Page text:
Fresno teen chosen for top music school in NYC

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Making music in Manhattan, it's the opportunity of a lifetime for a valley teenager. (KFSN)

Making music in Manhattan, it's the opportunity of a lifetime for a Valley teenager. Chloe Puertas is just one of only 120 musicians chosen from around the world to study in New York City.

To be in the program at Manhattan School of Music you have to be a standout and Puertas, 16, certainly is. She's taking a break from volunteering as a music teacher for the summer to learn from some of the best in the world.

She's learning, performing and fine tuning her talents along with teenagers from all over the world.

"It's an opportunity that a lot of people don't get to take advantage of," Puertas told Action News via Skype from New York City. "And to meet people like me and surround myself with other musicians, I feel like music is alive."

She's currently two weeks into her four week camp. "The school is amazing," she said. "It's everything I thought it would be and more."

Her parents say she's been a performer for most of her life. She even landed a leading role in last year's musical at San Joaquin Memorial High School.

"She might appear somewhat introverted if you were to speak to her or see her in school," said Chloe's mother, Betsy Puertas. "But when she gets on stage, she comes to life."

The evidence of her musical obsession is plastered on her bedroom wall. There are programs and tickets to some of her favorite musicals, along with keepsakes from shows she's stared in. And she's excited to be part of this prestigious program that lets her perform along with other talented teens.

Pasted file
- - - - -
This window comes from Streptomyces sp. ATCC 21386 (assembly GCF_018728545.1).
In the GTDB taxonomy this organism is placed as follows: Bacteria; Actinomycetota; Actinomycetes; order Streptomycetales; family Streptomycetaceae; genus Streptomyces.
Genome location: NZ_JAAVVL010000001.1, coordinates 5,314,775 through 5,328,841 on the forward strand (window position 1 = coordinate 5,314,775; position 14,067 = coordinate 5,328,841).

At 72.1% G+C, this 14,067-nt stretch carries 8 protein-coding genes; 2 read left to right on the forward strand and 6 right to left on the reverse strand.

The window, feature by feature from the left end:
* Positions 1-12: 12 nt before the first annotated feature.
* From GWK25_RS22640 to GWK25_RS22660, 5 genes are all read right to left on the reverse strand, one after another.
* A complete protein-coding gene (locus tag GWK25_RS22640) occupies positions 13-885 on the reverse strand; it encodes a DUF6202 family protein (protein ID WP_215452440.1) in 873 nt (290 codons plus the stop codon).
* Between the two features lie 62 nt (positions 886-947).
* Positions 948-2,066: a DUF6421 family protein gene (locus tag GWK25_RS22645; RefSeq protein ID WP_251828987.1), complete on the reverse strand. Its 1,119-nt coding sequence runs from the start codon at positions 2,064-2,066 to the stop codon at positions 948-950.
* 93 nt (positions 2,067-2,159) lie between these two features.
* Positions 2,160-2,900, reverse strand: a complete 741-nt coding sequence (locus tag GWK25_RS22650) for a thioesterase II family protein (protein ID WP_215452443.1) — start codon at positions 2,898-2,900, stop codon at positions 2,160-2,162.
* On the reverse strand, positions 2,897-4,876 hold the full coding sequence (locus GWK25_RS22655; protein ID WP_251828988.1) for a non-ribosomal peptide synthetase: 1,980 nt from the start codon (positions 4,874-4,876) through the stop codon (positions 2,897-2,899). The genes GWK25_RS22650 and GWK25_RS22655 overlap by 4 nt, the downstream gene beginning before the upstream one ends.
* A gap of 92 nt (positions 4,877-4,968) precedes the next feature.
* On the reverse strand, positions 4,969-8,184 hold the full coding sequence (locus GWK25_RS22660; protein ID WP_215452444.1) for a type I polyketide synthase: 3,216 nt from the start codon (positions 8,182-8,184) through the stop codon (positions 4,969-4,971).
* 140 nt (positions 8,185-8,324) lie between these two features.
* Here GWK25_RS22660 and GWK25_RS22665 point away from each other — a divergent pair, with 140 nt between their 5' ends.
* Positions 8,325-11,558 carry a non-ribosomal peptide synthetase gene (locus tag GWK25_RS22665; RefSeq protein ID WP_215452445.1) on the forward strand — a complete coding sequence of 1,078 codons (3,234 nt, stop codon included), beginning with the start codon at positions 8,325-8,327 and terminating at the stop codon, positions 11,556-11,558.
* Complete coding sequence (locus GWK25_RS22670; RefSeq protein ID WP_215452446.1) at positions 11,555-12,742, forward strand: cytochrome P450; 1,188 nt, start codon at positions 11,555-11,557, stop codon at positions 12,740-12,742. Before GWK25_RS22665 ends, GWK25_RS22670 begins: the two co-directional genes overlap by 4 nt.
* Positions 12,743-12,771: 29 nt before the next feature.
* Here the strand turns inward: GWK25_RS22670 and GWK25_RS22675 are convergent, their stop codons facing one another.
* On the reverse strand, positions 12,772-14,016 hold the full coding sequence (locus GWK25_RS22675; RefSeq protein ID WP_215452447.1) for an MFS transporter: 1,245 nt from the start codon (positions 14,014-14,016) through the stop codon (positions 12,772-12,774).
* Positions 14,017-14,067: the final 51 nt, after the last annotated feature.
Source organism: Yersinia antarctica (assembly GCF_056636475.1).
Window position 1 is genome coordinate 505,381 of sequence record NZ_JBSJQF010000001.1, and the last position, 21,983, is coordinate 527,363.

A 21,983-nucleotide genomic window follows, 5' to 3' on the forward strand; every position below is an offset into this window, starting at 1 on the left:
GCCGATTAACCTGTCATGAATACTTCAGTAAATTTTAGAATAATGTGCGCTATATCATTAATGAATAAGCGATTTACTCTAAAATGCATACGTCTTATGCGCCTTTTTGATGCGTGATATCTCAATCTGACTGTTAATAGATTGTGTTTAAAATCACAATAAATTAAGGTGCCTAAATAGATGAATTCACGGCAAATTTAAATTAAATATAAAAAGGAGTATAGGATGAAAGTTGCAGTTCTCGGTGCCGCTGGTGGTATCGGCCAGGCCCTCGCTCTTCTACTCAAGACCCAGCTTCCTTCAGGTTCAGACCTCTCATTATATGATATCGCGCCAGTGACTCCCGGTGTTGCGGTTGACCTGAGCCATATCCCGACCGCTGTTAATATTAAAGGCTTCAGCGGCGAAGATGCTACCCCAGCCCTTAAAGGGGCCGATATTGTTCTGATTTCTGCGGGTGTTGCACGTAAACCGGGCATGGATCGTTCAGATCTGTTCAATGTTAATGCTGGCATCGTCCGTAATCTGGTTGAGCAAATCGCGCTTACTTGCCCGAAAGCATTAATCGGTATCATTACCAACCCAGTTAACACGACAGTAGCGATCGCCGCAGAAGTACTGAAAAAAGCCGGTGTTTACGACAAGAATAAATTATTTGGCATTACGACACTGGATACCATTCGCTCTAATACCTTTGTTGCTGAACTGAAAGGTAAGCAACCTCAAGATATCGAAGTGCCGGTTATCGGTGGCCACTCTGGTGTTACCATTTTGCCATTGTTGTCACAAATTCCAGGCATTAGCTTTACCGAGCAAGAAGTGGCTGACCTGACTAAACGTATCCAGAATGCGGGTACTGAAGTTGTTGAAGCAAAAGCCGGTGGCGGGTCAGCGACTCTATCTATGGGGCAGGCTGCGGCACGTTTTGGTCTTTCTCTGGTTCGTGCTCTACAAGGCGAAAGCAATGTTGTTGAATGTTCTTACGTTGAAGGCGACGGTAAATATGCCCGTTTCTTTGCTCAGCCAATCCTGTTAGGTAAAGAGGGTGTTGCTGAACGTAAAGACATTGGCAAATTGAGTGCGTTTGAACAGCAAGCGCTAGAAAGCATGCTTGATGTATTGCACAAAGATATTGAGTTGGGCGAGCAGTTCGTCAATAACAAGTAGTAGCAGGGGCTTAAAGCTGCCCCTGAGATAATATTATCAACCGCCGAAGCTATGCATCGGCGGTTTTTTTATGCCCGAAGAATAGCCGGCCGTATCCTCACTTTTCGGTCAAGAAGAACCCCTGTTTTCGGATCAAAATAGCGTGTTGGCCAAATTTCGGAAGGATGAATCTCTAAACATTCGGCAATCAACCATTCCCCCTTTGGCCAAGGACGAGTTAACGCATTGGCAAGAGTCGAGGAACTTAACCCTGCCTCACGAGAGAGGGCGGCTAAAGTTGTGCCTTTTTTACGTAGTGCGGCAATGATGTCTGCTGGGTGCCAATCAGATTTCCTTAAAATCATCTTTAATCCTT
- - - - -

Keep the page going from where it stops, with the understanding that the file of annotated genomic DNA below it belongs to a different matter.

"We're putting on an opera and we're putting on a musical," Chloe said.

Chloe's also a standout off-stage. She has a 4.2 grade point average and volunteers as a music teacher for kids at the Community for Arts and Technology in Fresno.

"There're just a lot of doors opening up in her mind, which is great, because it helps her and it helps us where to steer her in the future," said her father, Adolfo Puertas.

That steering, at least for now, is only toward music if Chloe has her way. "I just want to make music and make people happy and be content myself," she said.

The program doesn't come cheap. It's roughly $10,000 when you factor in spending money and flights. But Chloe's parents say she worked hard to fundraise and pay for part of it herself.



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